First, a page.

Welcome back, United

Posted by David Hirshey

Stu Forster/Getty ImagesWayne Rooney & Co. put in their best 90-minute performance of the season when they took apart Newcastle.

Of all the myriad explanations for Barack Obama's sleepy debate performance in Denver, why has no one mentioned the West Ham connection? Obama is a fan of the East London club, a relationship memorialized in song:

Barack the West Ham fan
He hates the Tottenham
He loves Upton Park
Not the war in Iraq
He's Barack the West Ham fan

I bring this up not just because Arsenal laid a 3-1 eponymous hammering on their crosstown rivals at the Boleyn Ground and I'm constitutionally incapable of writing a column without at least one gratuitous Arsenal reference, but also because I believe Obama would be better served aligning himself with a more dynamic team than one managed by a man named Sam masquerading as a walrus.

And for once I don’t mean Arsenal. The POTUS needs a bigger brand than even the Gunners, one that stands for domestic and continental dominance (OK, it's been a couple of years, but I rarely quibble) and is lorded over by a certain Scot.

Graham Stuart/AFP/Getty ImagesSir Alex Ferguson had reason to be happy against Newcastle, especially when he saw Howard Webb on the starting sheet to referee the match.

Imagine if last Wednesday, Obama had shown even a soupcon of the combative fury Sir Alex evinced on Sunday in United's 3-0 send-a-message thumping of Newcastle at the Let's-Give-Alan-Pardew-An-Eight-Year-Contract Arena. Coming on the back of consecutive ragged displays against Spurs and Cluj, this is the type of resounding smackdown United was looking for, and one that Obama desperately needs to deliver the next time he goes podium-to-podium with Mitt “Boom Boom” Romney. Maybe Fergie will lend him his hairdryer for the occasion.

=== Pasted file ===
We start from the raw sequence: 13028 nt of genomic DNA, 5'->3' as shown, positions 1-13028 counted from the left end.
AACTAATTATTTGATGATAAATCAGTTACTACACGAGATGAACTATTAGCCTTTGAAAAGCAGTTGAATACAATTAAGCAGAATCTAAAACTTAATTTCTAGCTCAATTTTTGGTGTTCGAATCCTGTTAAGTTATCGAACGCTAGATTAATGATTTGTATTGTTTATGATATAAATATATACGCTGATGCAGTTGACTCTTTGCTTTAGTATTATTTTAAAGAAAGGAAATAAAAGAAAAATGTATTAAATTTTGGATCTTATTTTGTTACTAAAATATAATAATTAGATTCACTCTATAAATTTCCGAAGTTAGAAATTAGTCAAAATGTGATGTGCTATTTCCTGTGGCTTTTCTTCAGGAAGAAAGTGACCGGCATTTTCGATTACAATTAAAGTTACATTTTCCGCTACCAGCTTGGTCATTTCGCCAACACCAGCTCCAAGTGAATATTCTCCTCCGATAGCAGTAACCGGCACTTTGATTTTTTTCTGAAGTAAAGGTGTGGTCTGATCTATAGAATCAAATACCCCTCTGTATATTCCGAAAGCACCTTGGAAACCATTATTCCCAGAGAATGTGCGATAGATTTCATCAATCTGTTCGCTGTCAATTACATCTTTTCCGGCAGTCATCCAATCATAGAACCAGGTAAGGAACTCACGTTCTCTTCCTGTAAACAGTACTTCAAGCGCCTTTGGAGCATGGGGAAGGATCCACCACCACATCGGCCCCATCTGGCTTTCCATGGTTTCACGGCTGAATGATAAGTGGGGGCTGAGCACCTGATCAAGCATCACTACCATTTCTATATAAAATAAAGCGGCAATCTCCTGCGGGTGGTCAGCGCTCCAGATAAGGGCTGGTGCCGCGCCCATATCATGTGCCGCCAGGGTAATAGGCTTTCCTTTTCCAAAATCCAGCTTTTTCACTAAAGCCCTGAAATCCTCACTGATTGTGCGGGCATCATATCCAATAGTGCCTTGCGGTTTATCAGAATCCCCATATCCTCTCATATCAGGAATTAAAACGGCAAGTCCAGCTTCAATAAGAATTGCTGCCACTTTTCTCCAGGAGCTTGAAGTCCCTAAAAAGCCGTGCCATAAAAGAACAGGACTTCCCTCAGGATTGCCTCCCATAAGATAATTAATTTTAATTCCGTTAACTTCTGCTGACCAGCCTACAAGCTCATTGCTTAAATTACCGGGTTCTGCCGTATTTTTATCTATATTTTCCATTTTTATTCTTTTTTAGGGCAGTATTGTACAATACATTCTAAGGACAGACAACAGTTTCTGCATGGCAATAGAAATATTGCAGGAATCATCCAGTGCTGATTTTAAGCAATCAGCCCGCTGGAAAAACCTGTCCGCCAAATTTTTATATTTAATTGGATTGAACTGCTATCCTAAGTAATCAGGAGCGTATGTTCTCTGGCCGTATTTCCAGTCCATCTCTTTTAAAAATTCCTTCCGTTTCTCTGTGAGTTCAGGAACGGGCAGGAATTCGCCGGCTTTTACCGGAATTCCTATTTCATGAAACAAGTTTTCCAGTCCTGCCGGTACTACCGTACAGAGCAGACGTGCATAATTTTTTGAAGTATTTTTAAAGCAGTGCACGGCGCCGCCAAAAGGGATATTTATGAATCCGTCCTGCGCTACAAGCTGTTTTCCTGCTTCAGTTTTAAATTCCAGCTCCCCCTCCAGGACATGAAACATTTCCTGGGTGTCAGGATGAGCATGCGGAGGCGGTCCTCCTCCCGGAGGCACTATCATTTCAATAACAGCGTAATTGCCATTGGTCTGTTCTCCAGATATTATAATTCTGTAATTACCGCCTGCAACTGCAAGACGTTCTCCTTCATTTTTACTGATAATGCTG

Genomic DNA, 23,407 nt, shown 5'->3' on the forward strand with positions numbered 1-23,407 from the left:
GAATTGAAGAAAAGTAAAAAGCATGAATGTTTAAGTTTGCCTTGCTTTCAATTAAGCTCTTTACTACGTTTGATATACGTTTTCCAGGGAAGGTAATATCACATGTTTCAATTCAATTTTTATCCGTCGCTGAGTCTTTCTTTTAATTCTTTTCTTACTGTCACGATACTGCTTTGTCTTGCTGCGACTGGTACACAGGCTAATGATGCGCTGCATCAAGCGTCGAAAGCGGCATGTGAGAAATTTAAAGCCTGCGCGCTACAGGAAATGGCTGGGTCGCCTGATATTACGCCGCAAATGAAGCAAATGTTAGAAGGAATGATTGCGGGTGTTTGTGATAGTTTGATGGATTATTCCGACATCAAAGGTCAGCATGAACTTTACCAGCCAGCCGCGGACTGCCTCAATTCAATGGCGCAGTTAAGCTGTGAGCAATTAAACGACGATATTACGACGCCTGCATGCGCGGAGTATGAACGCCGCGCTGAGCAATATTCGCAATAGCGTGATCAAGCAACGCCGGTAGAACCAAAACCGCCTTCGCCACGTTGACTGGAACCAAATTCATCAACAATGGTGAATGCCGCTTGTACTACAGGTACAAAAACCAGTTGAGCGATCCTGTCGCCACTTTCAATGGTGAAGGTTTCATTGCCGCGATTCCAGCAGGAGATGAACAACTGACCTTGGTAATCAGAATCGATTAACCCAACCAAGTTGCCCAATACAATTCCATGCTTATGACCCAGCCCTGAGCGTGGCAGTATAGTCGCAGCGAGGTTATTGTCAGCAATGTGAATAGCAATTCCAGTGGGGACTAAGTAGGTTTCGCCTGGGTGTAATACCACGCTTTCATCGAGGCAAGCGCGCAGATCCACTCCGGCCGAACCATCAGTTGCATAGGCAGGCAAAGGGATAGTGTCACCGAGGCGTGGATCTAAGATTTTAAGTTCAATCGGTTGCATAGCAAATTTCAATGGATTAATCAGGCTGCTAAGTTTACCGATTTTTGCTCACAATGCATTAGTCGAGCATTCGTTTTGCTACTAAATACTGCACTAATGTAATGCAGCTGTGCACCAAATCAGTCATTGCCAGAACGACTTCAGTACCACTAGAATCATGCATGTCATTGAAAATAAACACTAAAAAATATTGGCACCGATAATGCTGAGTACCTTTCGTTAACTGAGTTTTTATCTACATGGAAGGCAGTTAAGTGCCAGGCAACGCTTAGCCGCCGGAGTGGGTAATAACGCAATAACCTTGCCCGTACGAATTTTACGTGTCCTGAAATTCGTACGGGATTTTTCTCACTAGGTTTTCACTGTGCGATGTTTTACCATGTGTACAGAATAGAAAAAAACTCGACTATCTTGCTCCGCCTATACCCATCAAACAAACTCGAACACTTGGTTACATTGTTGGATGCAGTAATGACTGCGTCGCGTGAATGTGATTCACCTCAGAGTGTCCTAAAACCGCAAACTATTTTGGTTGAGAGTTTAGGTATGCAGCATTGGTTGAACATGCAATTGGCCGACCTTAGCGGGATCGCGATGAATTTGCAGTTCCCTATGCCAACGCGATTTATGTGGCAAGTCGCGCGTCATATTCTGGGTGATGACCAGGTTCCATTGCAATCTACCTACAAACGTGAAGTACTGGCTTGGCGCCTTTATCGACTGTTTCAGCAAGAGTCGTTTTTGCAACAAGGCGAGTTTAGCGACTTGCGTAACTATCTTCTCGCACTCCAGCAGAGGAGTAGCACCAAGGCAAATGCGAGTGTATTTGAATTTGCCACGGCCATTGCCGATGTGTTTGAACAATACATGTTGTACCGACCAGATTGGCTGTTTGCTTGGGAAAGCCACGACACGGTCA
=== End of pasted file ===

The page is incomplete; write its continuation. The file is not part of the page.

Clearly, whatever niceties the manager imparted to his players before taking on the Geordies at their home fortress made an impression.

While Manchester City and Chelsea waltzed by overmatched Sunderland and Championship-side-in-waiting Norwich, respectively, with gaudy demonstrations of clinical attacking soccer featuring five goals from star players, United carved the Magpies apart with a troika of goals from people who may not score another three this season -- defenders Jonny Evans and Patrice Evra and central midfielder Tom Cleverley.

And if it's something of miracle for that triumvirate to trouble the scoreboard operator, then David de Gea's clean sheet is akin to turning Gatorade into wine. The United goalkeeper has developed a split personality since coming to Old Trafford: acrobatic shot-stopper one week, hapless flapper the next. Yet even though he embodied the latter persona Sunday, not a single ball crossed his line. Entirely. He managed to claw away Papiss Cisse's soft header before the last .000000001 of the ball snuck over and forced Howard Webb to anger his mate Sir Alex by declaring it a goal.

Webb was recalled to Ferguson's starting lineup along with Wayne Rooney and Cleverley after Spurs tore through United’s geriatric midfield last weekend at Old Trafford. So outmuscled and out-hustled by Tottenham were the venerable but tottering duo of Paul Scholes and Ryan Giggs that both remained tethered to their oxygen tanks on the sidelines until late in Sunday's match. With Rooney fit and hungry again, Ferguson began with his Holy Attacking Trinity of Wazza, Shinji Kagawa and He Who Shall Remain Nameless.